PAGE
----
Armed with these basics, I picked up a couple of kilos of apples at the store - one each of a tarter green apple (Granny Smith) and sweeter dappled pink fruit. I roughly chopped enough of these in a 50-50 mix, preparing enough to fill my fermentation jar, leaving skins, pips and all in place. I also dissolved around 70g of sugar in 1/2 litre of water.
Minimal prep complete, I put the apples in a sanitized jar, leaving some head space and filled with the sugar solution, being careful to cover all the fruit. I placed the glass lid of another, smaller, jar atop the apples to weigh them down and keep them submerged. I then improvised a cover/hat from a coffee filter, secured with an elastic band. Practical and cute.
And that was it. I moved the jar to the basement, where there’s a fairly steady temperature of around 24 degrees celsius this time of year, and covered it with a black cloth. Within 24 hours, there were bubbly signs of fermentation which continued for about three days. (There were also signs of ants, no doubt attracted by that sugar, so I placed the jar in a shallow water bath to keep them at bay, until the sugar was gone).
Two weeks later, with alcoholic odours giving way to more acidic vapours, I removed the now very soft apples, straining them in a muslin cloth to extract as much liquid as possible, and returning the liquid to the same jar. I put the jar of budding vinegar back in the basement, again covered it, and let it continue on its journey for a further two weeks.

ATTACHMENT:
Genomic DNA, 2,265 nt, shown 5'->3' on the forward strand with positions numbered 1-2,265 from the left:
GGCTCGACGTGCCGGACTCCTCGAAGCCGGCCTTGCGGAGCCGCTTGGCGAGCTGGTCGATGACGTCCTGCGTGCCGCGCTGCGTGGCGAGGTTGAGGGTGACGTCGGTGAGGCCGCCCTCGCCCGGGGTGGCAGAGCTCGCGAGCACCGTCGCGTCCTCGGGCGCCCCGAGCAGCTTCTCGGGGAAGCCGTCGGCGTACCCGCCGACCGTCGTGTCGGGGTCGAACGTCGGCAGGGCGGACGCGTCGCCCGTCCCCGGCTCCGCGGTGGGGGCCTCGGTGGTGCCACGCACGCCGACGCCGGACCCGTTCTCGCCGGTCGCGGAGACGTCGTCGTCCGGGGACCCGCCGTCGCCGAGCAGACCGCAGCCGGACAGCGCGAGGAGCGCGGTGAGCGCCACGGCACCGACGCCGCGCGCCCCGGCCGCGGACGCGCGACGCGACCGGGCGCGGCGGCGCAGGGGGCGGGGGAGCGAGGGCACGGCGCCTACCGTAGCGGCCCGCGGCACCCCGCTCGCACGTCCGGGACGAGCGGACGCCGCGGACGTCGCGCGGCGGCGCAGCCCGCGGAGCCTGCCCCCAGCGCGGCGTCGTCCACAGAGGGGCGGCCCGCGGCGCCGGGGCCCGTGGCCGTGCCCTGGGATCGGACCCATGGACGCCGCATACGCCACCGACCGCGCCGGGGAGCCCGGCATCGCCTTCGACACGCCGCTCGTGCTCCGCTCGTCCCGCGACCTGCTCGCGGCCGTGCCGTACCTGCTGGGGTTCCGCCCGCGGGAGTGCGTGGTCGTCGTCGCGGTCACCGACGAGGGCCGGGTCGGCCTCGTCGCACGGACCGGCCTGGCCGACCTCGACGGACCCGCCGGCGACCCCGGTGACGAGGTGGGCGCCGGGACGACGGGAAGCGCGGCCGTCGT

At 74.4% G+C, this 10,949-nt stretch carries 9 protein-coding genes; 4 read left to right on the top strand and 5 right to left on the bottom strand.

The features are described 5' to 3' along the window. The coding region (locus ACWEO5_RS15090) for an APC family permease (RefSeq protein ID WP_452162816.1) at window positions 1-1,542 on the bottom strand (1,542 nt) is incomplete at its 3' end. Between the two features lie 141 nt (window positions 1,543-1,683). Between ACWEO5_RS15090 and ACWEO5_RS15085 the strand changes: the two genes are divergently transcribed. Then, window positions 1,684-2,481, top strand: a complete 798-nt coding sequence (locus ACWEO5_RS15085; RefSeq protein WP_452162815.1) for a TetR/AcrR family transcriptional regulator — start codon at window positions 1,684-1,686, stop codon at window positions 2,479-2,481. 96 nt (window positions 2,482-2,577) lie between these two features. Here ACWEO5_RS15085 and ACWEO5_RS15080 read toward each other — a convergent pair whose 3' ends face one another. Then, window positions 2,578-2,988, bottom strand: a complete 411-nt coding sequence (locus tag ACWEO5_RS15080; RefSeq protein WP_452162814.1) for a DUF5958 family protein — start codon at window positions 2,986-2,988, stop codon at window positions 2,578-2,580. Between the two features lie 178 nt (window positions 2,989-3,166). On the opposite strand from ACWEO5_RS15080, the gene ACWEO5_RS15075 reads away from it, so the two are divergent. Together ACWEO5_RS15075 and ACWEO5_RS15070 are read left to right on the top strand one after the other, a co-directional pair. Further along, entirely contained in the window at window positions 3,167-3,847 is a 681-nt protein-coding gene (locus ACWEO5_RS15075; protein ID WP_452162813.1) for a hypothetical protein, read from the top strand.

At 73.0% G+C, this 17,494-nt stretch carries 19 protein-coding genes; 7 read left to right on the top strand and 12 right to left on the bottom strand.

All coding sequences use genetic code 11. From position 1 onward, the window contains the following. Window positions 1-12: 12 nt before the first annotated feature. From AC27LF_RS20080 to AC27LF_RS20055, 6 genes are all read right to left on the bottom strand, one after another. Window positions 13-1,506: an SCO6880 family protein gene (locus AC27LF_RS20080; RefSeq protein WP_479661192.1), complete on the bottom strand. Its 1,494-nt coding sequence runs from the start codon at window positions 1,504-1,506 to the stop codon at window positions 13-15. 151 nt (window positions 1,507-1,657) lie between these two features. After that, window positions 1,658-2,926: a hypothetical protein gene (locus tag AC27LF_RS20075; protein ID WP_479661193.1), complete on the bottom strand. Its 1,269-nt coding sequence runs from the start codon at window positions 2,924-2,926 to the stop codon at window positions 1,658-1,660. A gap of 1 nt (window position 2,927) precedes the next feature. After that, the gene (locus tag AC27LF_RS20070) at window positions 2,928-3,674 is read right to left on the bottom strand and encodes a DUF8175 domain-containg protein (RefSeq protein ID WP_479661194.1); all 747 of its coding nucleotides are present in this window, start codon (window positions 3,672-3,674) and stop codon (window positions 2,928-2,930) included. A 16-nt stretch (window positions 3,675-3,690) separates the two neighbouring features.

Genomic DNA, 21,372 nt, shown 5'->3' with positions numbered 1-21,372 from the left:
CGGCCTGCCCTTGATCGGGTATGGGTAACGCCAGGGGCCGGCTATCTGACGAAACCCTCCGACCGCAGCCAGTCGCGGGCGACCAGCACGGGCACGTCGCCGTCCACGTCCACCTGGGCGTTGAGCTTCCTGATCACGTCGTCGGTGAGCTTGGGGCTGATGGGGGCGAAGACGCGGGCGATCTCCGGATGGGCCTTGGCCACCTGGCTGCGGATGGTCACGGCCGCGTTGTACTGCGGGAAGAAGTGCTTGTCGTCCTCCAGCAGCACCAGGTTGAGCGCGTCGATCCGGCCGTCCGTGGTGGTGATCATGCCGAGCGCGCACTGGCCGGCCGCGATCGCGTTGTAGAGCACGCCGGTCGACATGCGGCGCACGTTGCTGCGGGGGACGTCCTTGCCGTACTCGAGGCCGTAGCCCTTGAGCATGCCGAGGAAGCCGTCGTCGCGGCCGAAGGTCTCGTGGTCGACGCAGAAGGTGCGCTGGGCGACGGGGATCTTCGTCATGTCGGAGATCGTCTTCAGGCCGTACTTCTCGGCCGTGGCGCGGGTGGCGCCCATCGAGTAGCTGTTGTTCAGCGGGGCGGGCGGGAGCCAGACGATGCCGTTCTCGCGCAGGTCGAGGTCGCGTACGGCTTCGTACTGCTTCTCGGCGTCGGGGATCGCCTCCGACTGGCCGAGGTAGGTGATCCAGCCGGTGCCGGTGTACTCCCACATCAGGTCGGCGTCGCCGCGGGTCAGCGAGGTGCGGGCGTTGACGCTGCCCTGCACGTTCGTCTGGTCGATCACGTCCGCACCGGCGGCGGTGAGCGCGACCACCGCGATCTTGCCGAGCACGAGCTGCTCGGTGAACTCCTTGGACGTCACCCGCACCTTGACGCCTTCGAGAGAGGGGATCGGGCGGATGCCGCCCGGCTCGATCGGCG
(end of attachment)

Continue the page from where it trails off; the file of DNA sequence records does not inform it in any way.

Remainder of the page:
And, so, a month after chopping apples, the vinegar looked and smelled to be ready. A taste test confirmed good, sharp acidity with a lively, fruity backbone. Atop the vinegar was a gelatinous SCOBY, the missing mother, born from nothing, a good inch think. I transferred the vinegar to a sealable jar (I don’t think it will last long, so I didn’t take many precautions, beyond sanitation, for longer-term storage), and the mother along with some of her liquid progenitor to another jar. Time will tell if we let her help out with a future fermentation.
Retrospective Very pleased with the flavour of this vinegar - it is quite delicious, especially diluted with water as a drink. Keen to make more. It’s an easy process, though given the time it takes certainly worth making larger batches. I also wonder if a finer cut on the apples would allow squeezing more vinegar from the same size vessel?